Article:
Oxyglobin Buys Time While Awaiting Blood

Biopure Corp. has announced plans to increase their production of Oxyglobin for veterinary use.

Biopure Corp. in Cambridge, Mass., recently reported that it will ramp up its production of Oxyglobin, the only oxygen therapeutic to receive marketing clearance from the U.S. FDA and the European Commission for veterinary use.

The product, which is indicated for the treatment of canine anemia, has been severely limited in supply for the past four years.

“It’s a product that has been sorely missed,” says Patricia Kaufman, director of Animal Blood Bank Inc.

“It takes pressure off veterinarians because a lot of them can’t keep blood on hand. Blood is an expensive product that you can’t afford to just throw out if you don’t use it.

Oxyglobin, on the other hand, has a long shelf life, and it fills that 24-hour gap between needing a blood product and being able to get it.”

Anne Hale, DVM, owner and director of Midwest Animal Blood Services Inc. in Stockbridge, Mich., says that veterinary blood banks see Oxyglobin as a great opportunity to provide immediate-need oxygen transport to patients.

“This product doesn’t preclude the use of blood components prepared at the blood banks but enhances our ability to provide immediate life-saving therapy to our veterinary patients,” she says. “Oxyglobin also lets us provide transfusion options with exotic or rare species, where classical blood banking is not possible due to a lack of compatible donors.”

Rebecca Nusbaum, CVT, VTS (ECC), director and donor coordinator at HemoSolutions in Colorado Springs, Colo., says that general practices rarely keep blood products on hand because they do expire.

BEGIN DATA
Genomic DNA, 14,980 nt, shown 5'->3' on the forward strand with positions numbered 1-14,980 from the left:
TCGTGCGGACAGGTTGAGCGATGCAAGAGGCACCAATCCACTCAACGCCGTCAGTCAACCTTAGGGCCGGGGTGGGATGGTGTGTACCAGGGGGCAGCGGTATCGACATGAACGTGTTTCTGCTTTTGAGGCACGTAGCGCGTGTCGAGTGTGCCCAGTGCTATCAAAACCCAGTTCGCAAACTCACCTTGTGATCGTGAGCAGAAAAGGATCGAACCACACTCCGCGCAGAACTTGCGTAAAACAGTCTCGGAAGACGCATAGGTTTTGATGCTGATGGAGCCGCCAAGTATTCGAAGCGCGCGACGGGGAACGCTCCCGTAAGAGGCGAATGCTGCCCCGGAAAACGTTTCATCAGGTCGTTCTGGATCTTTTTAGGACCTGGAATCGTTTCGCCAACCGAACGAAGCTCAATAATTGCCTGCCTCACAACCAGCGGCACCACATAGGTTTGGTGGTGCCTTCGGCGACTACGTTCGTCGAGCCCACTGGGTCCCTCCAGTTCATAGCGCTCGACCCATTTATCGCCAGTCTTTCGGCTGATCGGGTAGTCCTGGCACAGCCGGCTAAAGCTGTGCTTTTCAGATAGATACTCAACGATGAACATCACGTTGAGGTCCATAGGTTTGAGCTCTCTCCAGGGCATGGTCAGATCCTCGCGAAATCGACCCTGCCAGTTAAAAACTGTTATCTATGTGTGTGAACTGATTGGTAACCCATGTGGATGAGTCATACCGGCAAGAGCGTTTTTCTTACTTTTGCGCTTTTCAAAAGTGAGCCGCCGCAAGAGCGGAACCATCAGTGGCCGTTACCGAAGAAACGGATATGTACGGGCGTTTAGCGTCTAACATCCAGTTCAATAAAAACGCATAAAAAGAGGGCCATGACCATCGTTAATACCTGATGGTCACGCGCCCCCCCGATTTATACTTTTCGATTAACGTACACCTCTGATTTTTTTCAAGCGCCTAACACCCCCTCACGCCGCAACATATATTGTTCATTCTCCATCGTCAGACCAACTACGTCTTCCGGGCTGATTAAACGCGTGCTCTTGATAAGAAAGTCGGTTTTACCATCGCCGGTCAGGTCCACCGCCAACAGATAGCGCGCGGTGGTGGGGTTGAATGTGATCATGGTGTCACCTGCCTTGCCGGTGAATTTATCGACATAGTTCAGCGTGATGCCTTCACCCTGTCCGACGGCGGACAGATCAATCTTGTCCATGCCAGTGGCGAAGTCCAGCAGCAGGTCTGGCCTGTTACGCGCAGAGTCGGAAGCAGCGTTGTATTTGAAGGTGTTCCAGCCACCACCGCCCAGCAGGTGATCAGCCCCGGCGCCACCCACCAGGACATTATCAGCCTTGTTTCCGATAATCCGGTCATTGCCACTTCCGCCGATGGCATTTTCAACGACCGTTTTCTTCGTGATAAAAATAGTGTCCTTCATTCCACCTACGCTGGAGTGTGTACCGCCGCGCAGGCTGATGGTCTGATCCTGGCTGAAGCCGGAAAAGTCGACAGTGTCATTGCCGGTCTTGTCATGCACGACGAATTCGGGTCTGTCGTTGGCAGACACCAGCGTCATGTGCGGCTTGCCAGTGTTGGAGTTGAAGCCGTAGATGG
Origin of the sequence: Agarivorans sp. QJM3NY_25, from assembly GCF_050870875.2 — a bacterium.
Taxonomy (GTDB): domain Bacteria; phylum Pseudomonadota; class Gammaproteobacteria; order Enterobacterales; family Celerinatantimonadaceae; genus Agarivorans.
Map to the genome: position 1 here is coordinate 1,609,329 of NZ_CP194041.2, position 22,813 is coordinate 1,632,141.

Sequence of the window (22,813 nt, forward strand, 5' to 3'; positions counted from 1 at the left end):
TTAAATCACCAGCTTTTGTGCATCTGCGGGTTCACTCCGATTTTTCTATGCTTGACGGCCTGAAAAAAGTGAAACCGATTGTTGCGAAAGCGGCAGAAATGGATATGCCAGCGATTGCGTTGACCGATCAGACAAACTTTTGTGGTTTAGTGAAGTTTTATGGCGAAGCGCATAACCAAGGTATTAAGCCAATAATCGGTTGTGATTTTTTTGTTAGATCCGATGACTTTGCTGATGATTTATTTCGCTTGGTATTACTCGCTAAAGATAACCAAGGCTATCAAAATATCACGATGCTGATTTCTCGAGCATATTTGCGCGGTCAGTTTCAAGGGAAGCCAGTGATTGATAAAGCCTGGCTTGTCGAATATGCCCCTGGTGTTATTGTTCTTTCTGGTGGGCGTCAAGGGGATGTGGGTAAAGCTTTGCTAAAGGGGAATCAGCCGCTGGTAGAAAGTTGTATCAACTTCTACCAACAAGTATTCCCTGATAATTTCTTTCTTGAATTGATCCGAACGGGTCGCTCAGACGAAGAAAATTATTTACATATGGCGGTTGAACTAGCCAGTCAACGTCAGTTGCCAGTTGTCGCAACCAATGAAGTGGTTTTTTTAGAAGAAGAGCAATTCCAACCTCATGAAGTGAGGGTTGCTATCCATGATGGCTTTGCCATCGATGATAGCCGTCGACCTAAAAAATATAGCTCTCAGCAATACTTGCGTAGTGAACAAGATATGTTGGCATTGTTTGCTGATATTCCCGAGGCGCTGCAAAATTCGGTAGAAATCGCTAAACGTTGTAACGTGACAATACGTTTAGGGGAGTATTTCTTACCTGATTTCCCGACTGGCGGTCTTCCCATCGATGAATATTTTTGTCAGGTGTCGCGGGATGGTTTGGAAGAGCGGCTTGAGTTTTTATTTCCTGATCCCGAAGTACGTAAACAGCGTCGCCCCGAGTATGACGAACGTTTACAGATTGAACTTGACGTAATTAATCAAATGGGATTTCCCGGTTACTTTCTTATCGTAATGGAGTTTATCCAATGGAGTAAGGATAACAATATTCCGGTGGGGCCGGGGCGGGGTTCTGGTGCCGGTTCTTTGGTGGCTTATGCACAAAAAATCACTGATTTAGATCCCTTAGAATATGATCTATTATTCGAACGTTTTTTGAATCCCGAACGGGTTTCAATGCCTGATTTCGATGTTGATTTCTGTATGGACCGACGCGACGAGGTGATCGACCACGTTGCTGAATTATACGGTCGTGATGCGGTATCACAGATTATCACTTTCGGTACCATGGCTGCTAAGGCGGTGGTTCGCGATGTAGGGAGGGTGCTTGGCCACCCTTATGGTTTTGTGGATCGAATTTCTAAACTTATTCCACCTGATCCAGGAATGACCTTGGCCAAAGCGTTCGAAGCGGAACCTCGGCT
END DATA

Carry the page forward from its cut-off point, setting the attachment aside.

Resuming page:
“If they keep typing systems available and a product like Oxyglobin on hand, they can type the patient, order the blood for next-day delivery, administer the Oxyglobin as a bridge and then administer the blood products the next day,” she says.

In addition to Oxyglobin, Nusbaum says general practitioners should consider keeping fresh frozen plasma in their freezer.

“It is stable for a year in the freezer as fresh frozen plasma, and then if they haven’t used it, it can be relabeled as frozen plasma and kept in the freezer for an additional four years. Frozen plasma is a perfectly acceptable form of treatment for a variety of issues.”

For related stories, click on any of the following:

Vet Blood Banking Endures Growing Pains

Blood Typing and Cross-matching

What Staff Should Know about Blood Typing and Cross-matching

Veterinary Blood Banks Keep Supplies Flowing


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